Understanding minor attracted persons
Collins, Carisa M.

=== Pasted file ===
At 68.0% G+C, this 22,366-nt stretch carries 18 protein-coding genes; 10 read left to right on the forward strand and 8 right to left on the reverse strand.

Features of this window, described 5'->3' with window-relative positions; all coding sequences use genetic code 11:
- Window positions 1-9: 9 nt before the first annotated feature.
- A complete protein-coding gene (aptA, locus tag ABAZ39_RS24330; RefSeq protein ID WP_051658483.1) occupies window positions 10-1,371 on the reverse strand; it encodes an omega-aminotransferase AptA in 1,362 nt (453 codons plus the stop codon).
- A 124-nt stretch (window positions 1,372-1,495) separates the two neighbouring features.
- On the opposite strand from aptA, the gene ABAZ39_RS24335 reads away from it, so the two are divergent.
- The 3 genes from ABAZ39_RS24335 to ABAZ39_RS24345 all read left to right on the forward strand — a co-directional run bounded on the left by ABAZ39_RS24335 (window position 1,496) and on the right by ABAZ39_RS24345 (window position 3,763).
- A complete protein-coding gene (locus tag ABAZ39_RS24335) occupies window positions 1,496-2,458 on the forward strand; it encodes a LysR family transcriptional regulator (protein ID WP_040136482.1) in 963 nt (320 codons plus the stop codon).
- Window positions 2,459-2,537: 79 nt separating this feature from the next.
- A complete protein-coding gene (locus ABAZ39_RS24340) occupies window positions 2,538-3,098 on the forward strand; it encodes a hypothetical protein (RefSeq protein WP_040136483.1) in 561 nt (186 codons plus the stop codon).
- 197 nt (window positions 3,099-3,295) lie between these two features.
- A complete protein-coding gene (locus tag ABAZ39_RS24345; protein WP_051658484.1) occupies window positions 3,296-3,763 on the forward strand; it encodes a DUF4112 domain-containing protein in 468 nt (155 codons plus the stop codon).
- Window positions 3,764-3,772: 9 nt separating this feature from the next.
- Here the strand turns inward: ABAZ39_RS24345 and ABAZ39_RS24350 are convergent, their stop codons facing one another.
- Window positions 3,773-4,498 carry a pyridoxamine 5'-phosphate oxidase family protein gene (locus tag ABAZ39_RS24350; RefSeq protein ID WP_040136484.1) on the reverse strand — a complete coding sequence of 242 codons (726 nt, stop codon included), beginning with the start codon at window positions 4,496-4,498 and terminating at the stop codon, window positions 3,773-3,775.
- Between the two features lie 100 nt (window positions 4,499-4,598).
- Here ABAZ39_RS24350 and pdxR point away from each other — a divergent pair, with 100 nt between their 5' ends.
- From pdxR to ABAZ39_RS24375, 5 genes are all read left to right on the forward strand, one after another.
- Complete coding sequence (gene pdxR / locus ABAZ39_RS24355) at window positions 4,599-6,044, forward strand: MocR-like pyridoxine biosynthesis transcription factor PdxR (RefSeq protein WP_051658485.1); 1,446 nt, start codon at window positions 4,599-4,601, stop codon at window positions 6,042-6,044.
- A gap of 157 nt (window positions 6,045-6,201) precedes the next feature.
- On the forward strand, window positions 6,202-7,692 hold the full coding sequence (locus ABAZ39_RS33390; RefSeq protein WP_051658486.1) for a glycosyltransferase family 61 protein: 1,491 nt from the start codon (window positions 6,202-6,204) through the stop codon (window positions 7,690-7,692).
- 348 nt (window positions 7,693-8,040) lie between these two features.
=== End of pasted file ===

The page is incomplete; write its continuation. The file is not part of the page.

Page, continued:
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Minor attracted persons (MAPs) are a group of understudied individuals who acknowledge a sexual interest in children but who may never have offended against a child. They are often regarded the same as individuals who have sexually offended against children, regardless of their history of personal stance on adult/child sexual relationships. This means they experience significant stigma and face many barriers to accessing mental health treatment. This dissertation provides an exploratory analysis of the lived experiences of MAPs from 3 different perspectives. Study 1 is a qualitative analysis of online support forums for MAPs, examining offense avoidance strategies they use when in a position where they believe they could engage in a relationship with a child. Study 2 used mixed methods to look at how MAPs differed from non-MAPs on several mental health treatment targets and potential criminogenic needs, as well as their help-seeking experiences. Study 3 also used mixed methods, examining psychological professionals’ stereotyped beliefs toward MAPs and their experiences and opinions about providing treatment to them. Overall, MAPs tend to prefer avoidance techniques when they feel they are presented with a potentially risky situation, using such strategies as complete avoidance or the use of a buddy system. In addition, they experience significantly more hopelessness and loneliness than non-MAPs, and less respect for authority. Though they have not had many positive therapeutic experiences, psychological professionals in my study mostly indicated a willingness to provide them with treatment predominantly through a cognitive behavioural therapy lens. Implications for treatment, public perception, and prevention are discussed.